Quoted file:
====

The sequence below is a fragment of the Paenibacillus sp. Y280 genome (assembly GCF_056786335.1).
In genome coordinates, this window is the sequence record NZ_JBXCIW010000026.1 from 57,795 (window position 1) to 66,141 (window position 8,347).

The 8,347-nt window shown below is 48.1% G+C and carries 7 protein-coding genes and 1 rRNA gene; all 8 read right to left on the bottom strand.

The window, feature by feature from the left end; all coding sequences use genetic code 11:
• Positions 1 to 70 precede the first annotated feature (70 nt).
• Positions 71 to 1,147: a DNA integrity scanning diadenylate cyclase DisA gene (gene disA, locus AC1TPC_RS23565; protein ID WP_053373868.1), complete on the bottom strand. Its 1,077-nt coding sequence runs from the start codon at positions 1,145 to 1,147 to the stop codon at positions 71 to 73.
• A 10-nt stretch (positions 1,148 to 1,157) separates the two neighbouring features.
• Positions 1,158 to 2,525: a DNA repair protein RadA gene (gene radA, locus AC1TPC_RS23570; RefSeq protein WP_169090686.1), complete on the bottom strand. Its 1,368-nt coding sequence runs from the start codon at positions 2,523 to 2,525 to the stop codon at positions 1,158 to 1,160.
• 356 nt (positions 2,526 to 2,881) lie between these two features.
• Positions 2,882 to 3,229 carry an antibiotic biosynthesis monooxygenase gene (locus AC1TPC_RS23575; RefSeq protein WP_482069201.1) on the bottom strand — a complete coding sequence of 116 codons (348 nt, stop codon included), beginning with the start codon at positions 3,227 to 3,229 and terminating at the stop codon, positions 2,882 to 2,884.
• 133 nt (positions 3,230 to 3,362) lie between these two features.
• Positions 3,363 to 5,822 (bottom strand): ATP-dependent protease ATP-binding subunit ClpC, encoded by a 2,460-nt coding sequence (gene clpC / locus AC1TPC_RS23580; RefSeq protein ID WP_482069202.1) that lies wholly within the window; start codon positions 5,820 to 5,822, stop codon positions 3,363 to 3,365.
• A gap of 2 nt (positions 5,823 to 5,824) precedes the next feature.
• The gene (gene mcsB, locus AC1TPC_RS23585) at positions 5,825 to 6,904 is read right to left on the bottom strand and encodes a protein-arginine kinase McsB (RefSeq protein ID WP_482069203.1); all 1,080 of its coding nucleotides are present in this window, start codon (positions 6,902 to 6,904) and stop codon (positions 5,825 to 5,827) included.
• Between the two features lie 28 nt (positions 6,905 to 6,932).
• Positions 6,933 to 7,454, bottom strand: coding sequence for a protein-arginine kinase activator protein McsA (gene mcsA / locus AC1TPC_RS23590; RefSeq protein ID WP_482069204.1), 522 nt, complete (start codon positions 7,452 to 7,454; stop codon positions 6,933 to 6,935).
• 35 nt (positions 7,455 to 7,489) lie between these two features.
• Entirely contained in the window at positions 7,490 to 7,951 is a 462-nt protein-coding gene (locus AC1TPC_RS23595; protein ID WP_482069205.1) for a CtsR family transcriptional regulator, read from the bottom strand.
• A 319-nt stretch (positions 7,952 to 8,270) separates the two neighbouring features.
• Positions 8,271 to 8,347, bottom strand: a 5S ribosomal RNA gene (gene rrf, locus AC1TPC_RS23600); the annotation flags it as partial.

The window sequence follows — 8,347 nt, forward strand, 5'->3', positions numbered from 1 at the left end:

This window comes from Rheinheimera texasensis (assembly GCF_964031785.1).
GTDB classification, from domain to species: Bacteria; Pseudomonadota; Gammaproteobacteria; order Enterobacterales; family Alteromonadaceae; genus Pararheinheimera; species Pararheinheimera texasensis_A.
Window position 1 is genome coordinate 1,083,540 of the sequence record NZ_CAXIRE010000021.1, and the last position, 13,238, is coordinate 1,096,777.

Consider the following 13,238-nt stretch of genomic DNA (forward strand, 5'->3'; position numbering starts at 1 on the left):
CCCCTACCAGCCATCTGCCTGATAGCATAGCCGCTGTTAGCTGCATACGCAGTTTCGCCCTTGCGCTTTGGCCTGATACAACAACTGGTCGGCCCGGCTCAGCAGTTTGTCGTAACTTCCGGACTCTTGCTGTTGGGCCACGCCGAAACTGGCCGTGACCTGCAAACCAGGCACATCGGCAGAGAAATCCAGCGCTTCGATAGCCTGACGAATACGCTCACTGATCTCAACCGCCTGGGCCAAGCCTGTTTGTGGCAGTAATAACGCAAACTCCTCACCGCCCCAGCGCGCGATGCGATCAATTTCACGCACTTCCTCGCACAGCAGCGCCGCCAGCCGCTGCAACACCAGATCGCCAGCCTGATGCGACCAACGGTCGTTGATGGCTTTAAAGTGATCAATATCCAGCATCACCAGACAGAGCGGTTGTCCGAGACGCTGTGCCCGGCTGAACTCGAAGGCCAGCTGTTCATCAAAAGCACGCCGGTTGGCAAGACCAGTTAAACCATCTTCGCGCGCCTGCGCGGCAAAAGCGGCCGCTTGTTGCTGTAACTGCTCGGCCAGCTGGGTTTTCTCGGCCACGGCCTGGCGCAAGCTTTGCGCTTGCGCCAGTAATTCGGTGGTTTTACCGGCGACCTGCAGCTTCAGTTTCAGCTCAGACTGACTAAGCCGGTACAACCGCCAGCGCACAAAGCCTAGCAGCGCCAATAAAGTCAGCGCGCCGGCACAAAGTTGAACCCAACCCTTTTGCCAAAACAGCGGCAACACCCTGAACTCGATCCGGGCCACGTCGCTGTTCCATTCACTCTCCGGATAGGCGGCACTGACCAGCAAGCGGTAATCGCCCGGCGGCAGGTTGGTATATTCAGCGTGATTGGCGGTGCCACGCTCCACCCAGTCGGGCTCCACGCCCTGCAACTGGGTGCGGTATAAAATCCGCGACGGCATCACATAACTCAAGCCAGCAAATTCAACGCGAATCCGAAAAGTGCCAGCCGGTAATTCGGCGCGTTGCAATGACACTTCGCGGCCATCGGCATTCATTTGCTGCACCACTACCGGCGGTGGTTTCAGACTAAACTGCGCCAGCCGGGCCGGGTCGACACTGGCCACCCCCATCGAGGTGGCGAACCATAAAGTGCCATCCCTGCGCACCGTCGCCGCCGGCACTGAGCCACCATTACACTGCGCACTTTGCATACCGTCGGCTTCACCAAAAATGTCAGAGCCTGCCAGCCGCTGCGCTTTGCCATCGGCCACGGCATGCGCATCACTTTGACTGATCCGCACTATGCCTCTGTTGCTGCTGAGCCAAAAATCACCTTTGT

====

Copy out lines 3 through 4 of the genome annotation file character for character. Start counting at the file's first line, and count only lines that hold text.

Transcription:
The 8,347-nt window shown below is 48.1% G+C and carries 7 protein-coding genes and 1 rRNA gene; all 8 read right to left on the bottom strand.

The window, feature by feature from the left end; all coding sequences use genetic code 11: